Bemidji touts quality of life — and a little cash — to recruit new residents
Last year, like many Americans, Matt Fahrenbruch found himself suddenly doing his job from home. He lived in Topeka, Kan., where he audited programs for the state Legislature.
As remote work continued during the pandemic, and his team’s productivity didn’t suffer, he began to realize that if he could work from home, then home could be anywhere he wanted. He and his wife had often thought about relocating to the Upper Midwest. Fahrenbruch, 39, had studied at the University of North Dakota, and they loved the region.
"It was just a question of, ‘how are we going to end up back up here?’ Because we both have professional degrees,” he said. “We're talking about areas that have much smaller economies."
Earlier this year, they saw a job possibility for his wife with the city of Bemidji. But he didn’t see anything for himself. Then, he read about Bemidji's 218 Relocate program, which offers $2,500 to help cover moving or telecommuting expenses for people who move to Bemidji from more than 60 miles away and bring a job with them.
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So he pitched the idea to his boss. He could telecommute for his job — with the Kansas Legislature — from Bemidji, Minn.
“And they're like, ‘All right, let's try this,’ ” he recalled them saying. “‘We want to keep you, you know, we want to retain our talent. Let's try this out as a pilot program.’ ”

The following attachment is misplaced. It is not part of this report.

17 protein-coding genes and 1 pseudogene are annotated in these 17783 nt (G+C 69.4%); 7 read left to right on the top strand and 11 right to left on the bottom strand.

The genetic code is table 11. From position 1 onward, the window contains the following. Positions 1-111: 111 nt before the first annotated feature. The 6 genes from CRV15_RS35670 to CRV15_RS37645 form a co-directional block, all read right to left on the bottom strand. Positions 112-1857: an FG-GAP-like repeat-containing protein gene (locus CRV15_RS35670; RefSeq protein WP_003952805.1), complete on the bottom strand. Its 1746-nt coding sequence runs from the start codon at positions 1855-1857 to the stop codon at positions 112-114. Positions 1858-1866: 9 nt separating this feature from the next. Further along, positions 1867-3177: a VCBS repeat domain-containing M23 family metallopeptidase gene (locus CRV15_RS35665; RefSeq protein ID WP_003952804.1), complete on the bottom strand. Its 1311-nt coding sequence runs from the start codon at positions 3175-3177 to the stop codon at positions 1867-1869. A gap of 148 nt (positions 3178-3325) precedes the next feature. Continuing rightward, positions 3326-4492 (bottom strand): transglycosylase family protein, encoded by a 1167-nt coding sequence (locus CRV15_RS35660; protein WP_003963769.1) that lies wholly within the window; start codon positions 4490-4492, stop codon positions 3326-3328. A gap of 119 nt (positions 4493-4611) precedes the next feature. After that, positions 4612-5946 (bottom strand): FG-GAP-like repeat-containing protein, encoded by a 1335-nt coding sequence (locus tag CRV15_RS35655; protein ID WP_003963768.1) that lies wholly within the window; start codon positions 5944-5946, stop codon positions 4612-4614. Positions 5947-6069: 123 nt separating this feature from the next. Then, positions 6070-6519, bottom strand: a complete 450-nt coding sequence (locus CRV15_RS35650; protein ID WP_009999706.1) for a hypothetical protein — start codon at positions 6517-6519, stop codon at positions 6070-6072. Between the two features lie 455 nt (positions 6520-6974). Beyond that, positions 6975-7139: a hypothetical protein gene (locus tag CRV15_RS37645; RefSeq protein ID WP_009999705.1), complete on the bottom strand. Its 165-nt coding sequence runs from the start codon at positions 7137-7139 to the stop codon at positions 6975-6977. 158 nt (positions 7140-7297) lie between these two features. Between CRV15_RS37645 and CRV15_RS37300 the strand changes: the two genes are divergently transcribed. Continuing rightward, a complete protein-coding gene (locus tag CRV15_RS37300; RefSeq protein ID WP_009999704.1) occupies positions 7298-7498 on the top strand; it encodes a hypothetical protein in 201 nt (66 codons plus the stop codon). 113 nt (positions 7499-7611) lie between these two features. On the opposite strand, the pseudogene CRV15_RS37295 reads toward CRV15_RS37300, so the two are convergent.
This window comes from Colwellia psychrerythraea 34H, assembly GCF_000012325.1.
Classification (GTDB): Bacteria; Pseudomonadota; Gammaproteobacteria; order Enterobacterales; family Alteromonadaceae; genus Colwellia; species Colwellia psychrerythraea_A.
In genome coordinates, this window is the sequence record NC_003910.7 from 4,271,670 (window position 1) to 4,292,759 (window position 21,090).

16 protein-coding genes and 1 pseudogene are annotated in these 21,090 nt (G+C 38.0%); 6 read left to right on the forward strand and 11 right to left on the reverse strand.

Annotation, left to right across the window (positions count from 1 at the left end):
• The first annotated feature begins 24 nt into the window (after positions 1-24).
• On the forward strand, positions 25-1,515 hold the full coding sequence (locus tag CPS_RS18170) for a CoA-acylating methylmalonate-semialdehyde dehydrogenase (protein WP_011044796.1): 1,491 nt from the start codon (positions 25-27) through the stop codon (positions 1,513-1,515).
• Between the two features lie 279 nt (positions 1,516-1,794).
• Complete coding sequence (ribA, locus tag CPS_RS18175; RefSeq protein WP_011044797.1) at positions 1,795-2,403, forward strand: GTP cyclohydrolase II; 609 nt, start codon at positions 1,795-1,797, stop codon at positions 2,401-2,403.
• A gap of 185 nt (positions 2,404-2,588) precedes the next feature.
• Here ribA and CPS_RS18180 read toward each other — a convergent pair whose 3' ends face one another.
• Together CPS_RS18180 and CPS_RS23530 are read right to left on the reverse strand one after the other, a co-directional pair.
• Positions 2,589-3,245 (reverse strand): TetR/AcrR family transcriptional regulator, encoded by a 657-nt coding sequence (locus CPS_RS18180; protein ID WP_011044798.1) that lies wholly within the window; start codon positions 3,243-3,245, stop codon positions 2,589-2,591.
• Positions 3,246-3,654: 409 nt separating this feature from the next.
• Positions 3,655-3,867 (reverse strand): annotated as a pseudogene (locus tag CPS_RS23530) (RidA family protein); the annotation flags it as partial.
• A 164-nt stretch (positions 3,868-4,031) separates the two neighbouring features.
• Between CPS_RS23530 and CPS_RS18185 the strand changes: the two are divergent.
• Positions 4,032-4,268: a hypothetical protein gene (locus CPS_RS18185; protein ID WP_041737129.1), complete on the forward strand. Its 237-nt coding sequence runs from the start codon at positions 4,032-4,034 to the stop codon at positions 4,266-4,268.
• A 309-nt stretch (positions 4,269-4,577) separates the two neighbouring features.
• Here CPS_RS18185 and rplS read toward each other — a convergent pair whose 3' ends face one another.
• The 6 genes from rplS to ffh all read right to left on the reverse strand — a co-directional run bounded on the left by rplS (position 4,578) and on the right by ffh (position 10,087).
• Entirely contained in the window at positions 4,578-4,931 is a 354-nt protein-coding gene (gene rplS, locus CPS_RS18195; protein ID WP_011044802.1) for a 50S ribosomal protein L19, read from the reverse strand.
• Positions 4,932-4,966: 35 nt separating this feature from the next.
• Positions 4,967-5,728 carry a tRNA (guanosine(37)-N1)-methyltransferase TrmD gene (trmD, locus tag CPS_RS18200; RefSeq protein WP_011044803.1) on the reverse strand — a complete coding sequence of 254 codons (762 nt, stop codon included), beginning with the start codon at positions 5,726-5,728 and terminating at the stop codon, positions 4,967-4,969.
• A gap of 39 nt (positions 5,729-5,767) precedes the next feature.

In July, he moved to Bemidji with his wife and 2-year-old. And after a three-month tryout, his job is now permanent. They bought a house, and he feels like they’re already fitting into the fabric of the community — his neighbor has even taken him crappie and walleye fishing.
"I mean, it's everything I could have asked for. To be honest," he said.
The Fahrenbruchs are one of 22 families who have qualified so far for the relocation program since it began in February. It’s run by the economic development organization Greater Bemidji, with funding from a local foundation and Paul Bunyan Communications.
Greater Bemidji hatched the idea for an incentive to help lure people to town before the pandemic, but assistant director Erin Echternach said they launched it after hearing stories of people teleworking from cabins in the area last year after COVID-19 lockdowns went into effect.
"It was this light bulb moment of ‘Oh my gosh, we have to promote this,’ ” she said.
A key part of Bemidji's sales pitch is its high-speed internet. Paul Bunyan has built one of the largest rural, all-fiber broadband networks in the country in north-central Minnesota.
“For them to move up to their cabin, and then connect with us and say, ‘I get better internet service at my little cabin in Bemidji than I do down in Maple Grove, Minn.,’ that was pretty special,” said Echternach. “And that's when 218 Relocate was born.”
218 Relocate is one of several resident recruitment programs that have sprouted up around the state in recent years, with names like the "Get Rural" initiative in western Minnesota, “The Good Life” campaign in the north-central part of the state, and “Live Like a Local,” in Grand Rapids.